Let us, therefore, seek to live the great calling that we have received upon our creation each and every day, so that we may know and love God for all eternity as his saints in heaven.

Sunday, October 26, 2008

Peace and Quiet

As Deacon Tyler mentioned in the previous post, our midterm break has come and is almost gone. Most of the men went away somewhere: either home or someone else's home. A dozen or so of us stayed here for various reasons. I decided to stay here because I wanted to get some work done and to get caught up on some rest. During this weekend I found something different than other weekends. I noticed that I could spend most of my time in silence and not feel like I had missed out on anything. I do look forward to hearing about what the guys did for their weekend or where they went, but I am glad to have been able to spend some time in peace and quiet.

Midterm is more than just a break

It almost feels like home in Minnesota today. With the wind blowing like mad, whistling past the windows to my room and the pine trees outside bowing at its command, I could easily have mistaken today for a typical day on the windblown prairie.

Today brought the season's first flakes of snow. They were more wet than white, drenching the unraked leaves on the grass and the unprepared wayfarers wandering the sidewalks. It is a good day to be inside, to be warm, to be writing. Yesterday's envy for those out vacationing is now replaced with the smug satisfaction of one who does not have to drive back into the city on wet roads. There is a certain feeling in the air today - anticipation I think. Midterm has passed. Christmas approaches. Deadlines now rear their ugly heads. Today is a benchmark. Until now, the semester has been relatively easy. Starting tomorrow, the real work begins. Papers once consigned to the uncertain future are now weighty facts of the ominous present. It is time to set our hands to the plow. Today is the day when we all begin to position ourselves on the start line. Tomorrow the race begins in full.

On your mark. Get set . . .

Saturday, October 25, 2008

Wherein I whine briefly and then provide an update regarding my thesis

Seminaries are not what one might consider loud to begin with, but SPS has been especially silent today. The majority of the men are out and about, enjoying time away, leaving those of us who remain with an uncommon silence in the halls. This is, theoretically, a positive thing for me, as I am, theoretically, writing my thesis. I find, however, that I am as equally distracted by the silence (and the fact that my peers are all out living it up) as I am by their noise when they are here.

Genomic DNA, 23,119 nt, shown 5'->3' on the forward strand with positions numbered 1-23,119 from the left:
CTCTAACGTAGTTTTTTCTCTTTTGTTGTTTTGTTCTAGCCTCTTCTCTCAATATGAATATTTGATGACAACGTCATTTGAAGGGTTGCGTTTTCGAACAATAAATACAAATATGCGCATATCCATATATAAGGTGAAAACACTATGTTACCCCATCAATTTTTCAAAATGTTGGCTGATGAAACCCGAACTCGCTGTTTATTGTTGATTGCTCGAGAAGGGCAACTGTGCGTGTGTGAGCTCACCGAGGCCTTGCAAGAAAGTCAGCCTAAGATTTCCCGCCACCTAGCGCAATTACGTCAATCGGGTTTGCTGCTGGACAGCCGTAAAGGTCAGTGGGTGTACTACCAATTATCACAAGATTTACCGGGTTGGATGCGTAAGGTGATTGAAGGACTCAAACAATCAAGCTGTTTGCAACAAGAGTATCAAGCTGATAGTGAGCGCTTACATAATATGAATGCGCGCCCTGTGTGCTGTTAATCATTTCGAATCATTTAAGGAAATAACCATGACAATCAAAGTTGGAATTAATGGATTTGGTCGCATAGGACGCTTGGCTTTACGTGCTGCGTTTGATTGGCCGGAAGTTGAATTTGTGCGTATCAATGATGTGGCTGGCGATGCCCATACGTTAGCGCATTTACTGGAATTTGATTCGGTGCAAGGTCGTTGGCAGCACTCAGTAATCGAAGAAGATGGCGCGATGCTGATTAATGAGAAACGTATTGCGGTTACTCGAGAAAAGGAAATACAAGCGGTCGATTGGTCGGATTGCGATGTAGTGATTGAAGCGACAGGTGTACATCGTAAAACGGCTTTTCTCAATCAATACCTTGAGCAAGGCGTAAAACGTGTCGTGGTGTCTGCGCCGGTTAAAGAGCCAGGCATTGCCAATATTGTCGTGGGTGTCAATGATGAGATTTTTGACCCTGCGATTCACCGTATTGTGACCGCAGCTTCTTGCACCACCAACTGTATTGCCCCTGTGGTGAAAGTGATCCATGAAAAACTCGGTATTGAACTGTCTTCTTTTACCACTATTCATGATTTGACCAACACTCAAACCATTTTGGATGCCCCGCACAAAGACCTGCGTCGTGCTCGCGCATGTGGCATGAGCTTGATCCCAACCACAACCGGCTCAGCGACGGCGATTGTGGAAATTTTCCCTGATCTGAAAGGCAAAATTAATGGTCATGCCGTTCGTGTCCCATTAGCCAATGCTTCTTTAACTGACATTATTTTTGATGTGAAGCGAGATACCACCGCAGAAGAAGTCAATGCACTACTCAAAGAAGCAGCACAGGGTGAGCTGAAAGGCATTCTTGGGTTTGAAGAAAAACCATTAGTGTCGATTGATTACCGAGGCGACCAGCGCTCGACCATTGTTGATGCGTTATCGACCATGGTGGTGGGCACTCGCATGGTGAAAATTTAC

As I noted, I am theoretically working on my Thesis this weekend. I have submitted some major portions at this point, and am working on adding a couple of shorter, though equally important portions by the end of tomorrow. To date, I have hypothesized the following:

1) Catholicism in Spain during the reign of Ferdinand and Isabella was characterized by a crusing zeal that drove them first to expel the Muslims and then the Jews from their country. While it must be admitted that there was a certain political motivation to their actions, they were also staunchly Catholic and had great concern for the salvation of souls and the preservation of orthodoxy.

2) Europe, and in a particular way, Spain, was infected with a sort of Apocalypticism by which they came to believe that they had an immense role to play in bringing about the end of time. This was bound up, in part, in the capture of Jerusalem and in part, in the conversion of the whole world to Catholicism. The expulsion of Islam from Spain convinced many that the Catholic Monarchs were the special tools by which these would both occur.

3) Columbus, infected with this same apocalypticism, saw himself as an essential actor in bringing about the consummation of time. He had intended, at first, to provide a way not only to the Orient, but a backdoor attack against the Moslems in the Holy land. His own self importance was reaffirmed in his mind when he discovered a land of unconverted people. He came to see himself as truly worthy of his own name which literally means "Christ-Bearer."

4) The arrival of the Mendicants in the New World was significant in that while they were largely good and kind men, they would not permit any vestige of native religion to exist among the people over whom they were placed. Their own apocalyptic understanding and their Spanish concern for orthodoxy drove them to bring the native people of Mexico not only to Christianity, but also Spanish Catholicism. This methodology was significantly different than that of the Jesuits who would inherit North America and parts of Mexico and South America later in colonial history.